What this system ultimately does is bring added depth through simplicity. Sure, I can just tap one button to summons explosive drones, but work up a good juggle combo and it makes for a hell of a finisher. Playing as Nightwing is even more obvious to see the possibilities with this system, starting a combo in one stance, and ending in another.
One of better additions to MK9 was its meter system, a simple three tier layout that still offered a bevy of uses for its enhanced supers, breakers, and X-ray. Injustice brings back the meter, but not exactly the way you remember it. There are no breakers, but you can initiate what's called a Clash. This system is essentially the next step up from Breakers. Clash allows you to interrupt an opponents combo while giving you the opportunity to deal damage by wagering your meter against theirs.
Confused? So was I, but it actually makes sense when you see it in action. Lets say I am playing against you, and you have me trapped in a combo. I can initiate a Clash, which stops the fight for a moment, and requires us to wager a certain portion of our meters. I can then wager three portions of my meter (meters in Injustice are four tiered) while you may only bet two. Three minus two is one, so I would then deal a predetermined amount of damage based on how much I won the wager by while sending you flying across the screen, thus giving me the space I need to maneuver.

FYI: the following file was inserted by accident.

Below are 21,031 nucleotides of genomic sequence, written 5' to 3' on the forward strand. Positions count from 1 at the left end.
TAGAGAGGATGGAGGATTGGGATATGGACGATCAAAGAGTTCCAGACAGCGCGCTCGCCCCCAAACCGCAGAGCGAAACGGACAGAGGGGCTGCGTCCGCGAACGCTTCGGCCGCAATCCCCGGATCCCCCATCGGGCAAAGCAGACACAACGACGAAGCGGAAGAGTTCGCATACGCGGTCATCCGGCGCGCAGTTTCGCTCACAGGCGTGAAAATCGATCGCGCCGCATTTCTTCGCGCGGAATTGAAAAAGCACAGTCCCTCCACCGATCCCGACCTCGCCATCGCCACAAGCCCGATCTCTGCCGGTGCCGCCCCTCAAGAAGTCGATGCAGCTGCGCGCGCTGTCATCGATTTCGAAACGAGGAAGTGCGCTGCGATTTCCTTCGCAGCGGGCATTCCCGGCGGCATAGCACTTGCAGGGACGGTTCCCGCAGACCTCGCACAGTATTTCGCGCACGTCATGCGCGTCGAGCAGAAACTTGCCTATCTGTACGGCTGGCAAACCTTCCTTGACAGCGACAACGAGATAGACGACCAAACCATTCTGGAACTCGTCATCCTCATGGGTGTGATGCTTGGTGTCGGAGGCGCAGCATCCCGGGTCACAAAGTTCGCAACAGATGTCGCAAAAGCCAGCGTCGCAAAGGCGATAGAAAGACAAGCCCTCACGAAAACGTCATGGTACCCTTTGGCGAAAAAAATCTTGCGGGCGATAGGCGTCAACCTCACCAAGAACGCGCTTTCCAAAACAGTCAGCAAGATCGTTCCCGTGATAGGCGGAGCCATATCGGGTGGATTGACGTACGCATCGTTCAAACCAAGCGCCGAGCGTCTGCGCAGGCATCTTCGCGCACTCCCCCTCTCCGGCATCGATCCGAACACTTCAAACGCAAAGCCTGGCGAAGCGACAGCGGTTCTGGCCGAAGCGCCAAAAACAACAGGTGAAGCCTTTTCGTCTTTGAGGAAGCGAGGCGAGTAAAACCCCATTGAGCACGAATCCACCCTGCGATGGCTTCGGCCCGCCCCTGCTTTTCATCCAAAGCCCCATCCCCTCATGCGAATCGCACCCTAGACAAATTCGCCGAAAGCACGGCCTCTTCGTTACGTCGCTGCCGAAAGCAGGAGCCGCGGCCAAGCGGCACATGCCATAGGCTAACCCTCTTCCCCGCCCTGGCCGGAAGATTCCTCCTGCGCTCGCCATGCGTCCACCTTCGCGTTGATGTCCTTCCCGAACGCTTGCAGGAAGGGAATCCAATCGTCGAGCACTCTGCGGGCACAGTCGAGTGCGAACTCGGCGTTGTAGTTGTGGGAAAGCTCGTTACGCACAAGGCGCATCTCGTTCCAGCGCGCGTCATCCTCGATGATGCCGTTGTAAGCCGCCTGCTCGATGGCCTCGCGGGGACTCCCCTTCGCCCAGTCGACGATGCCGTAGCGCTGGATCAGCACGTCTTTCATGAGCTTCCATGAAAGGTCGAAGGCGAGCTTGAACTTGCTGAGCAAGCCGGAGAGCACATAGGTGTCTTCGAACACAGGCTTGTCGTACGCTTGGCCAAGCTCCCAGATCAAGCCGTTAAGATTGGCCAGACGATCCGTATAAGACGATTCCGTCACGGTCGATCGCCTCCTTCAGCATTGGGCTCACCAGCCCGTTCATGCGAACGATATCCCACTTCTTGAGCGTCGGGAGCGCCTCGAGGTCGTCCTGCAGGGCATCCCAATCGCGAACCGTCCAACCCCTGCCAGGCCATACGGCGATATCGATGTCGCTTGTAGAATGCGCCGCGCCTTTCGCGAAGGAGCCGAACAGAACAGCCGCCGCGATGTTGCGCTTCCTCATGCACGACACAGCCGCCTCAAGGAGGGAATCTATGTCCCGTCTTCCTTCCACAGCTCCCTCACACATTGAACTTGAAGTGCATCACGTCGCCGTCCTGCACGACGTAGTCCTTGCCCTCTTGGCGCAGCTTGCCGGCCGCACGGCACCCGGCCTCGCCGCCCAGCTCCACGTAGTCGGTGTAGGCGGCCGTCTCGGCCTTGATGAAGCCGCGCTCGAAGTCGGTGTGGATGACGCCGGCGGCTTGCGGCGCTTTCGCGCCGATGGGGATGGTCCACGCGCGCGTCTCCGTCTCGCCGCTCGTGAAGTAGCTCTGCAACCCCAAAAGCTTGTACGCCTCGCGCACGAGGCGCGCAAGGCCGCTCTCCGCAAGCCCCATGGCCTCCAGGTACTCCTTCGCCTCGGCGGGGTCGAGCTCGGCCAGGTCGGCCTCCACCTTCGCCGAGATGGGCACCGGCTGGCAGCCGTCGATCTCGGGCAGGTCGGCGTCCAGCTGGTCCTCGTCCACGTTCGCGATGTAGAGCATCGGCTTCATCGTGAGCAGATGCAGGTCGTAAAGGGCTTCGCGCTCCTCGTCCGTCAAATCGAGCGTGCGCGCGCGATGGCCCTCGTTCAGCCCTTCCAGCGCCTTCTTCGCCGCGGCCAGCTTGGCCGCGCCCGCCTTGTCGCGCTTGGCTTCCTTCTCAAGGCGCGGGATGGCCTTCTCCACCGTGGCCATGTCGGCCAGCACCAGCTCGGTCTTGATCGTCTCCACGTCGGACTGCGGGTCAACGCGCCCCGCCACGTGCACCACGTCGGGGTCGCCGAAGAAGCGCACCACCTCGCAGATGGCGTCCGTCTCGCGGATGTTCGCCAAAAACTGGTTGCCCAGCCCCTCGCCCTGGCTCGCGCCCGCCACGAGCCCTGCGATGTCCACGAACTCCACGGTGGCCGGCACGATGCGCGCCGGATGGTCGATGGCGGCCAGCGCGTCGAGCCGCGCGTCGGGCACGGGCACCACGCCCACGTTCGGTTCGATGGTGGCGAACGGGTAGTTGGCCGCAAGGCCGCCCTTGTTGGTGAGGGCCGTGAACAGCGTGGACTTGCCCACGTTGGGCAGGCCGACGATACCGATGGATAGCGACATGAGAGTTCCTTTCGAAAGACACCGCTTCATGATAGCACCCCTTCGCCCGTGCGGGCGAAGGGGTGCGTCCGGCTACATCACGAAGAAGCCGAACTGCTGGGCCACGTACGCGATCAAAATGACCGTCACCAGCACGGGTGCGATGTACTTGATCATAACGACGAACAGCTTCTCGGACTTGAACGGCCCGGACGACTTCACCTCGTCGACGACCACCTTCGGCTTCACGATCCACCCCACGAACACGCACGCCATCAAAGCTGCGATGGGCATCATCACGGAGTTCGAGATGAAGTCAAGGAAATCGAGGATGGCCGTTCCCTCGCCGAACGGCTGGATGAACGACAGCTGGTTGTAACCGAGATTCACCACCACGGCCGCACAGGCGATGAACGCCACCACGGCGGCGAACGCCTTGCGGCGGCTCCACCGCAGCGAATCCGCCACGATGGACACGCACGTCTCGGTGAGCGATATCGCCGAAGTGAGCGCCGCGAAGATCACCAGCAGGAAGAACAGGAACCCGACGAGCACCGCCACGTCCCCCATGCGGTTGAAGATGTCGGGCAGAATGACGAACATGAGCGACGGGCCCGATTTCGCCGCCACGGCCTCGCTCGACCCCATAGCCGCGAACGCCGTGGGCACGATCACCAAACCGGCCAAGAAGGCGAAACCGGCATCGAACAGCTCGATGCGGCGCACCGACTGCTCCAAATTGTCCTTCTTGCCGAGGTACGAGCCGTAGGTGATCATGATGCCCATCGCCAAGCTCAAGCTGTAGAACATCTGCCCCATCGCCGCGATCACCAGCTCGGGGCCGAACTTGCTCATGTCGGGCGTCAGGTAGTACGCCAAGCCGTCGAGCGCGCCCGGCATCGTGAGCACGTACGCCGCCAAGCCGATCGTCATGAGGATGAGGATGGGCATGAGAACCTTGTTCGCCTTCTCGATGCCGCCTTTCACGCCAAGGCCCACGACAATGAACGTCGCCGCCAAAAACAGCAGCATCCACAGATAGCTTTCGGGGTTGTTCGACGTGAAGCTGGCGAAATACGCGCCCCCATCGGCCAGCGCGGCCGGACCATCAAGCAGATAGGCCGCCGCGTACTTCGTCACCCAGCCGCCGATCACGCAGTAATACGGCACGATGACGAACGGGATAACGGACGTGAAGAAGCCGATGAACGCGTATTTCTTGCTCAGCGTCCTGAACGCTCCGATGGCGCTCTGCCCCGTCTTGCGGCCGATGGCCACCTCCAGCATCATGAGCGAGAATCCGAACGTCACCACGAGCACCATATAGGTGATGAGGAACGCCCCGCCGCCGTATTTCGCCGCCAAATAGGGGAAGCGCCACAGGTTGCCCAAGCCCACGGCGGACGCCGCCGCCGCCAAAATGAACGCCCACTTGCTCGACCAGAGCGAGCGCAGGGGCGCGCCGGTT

You can still burn all your meter at once for a super attack, similar to MK9 X-ray's in that they deal damage in the 30-35 percent range. These are harder to successfully land though, as each comes with a huge tell when initiated. Like Marvel vs. Capcom 3, the camera zooms in a dramatic fashion as the character says their little speech. Nowhere near as subtle as the sound que in MK9.
What this means then is that exploiting openings is essential against all but the most novice of players, whether that means comboing into a super, or catching someone on an unsafe teleport. You can perfect all this and more in Injustice's revamped practice mode, which now comes with an online mode and gives you all of the game's frame data. Yes, you read that right. Day one, out of the box, players will be able to see all of the game's frame data. Hardcore, rejoice.